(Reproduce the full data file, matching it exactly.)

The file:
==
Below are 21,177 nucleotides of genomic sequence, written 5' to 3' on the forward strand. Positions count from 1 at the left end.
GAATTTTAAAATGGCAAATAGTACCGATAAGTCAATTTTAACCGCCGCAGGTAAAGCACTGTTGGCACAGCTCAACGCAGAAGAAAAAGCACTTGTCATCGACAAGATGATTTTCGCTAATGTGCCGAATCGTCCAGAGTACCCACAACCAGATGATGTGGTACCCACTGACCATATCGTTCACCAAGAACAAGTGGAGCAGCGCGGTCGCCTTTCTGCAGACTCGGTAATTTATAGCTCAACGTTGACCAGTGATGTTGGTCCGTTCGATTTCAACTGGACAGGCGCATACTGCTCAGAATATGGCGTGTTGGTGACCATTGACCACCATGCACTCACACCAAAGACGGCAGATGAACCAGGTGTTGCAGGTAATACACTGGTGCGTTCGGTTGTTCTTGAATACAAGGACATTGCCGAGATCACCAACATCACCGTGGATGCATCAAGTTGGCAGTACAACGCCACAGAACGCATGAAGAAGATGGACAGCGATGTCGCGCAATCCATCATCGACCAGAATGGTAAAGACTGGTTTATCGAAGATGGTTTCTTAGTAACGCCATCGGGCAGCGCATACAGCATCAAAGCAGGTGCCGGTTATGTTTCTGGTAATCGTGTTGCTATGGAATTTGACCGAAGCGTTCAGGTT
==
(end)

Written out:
Below are 21,177 nucleotides of genomic sequence, written 5' to 3' on the forward strand. Positions count from 1 at the left end.
GAATTTTAAAATGGCAAATAGTACCGATAAGTCAATTTTAACCGCCGCAGGTAAAGCACTGTTGGCACAGCTCAACGCAGAAGAAAAAGCACTTGTCATCGACAAGATGATTTTCGCTAATGTGCCGAATCGTCCAGAGTACCCACAACCAGATGATGTGGTACCCACTGACCATATCGTTCACCAAGAACAAGTGGAGCAGCGCGGTCGCCTTTCTGCAGACTCGGTAATTTATAGCTCAACGTTGACCAGTGATGTTGGTCCGTTCGATTTCAACTGGACAGGCGCATACTGCTCAGAATATGGCGTGTTGGTGACCATTGACCACCATGCACTCACACCAAAGACGGCAGATGAACCAGGTGTTGCAGGTAATACACTGGTGCGTTCGGTTGTTCTTGAATACAAGGACATTGCCGAGATCACCAACATCACCGTGGATGCATCAAGTTGGCAGTACAACGCCACAGAACGCATGAAGAAGATGGACAGCGATGTCGCGCAATCCATCATCGACCAGAATGGTAAAGACTGGTTTATCGAAGATGGTTTCTTAGTAACGCCATCGGGCAGCGCATACAGCATCAAAGCAGGTGCCGGTTATGTTTCTGGTAATCGTGTTGCTATGGAATTTGACCGAAGCGTTCAGGTT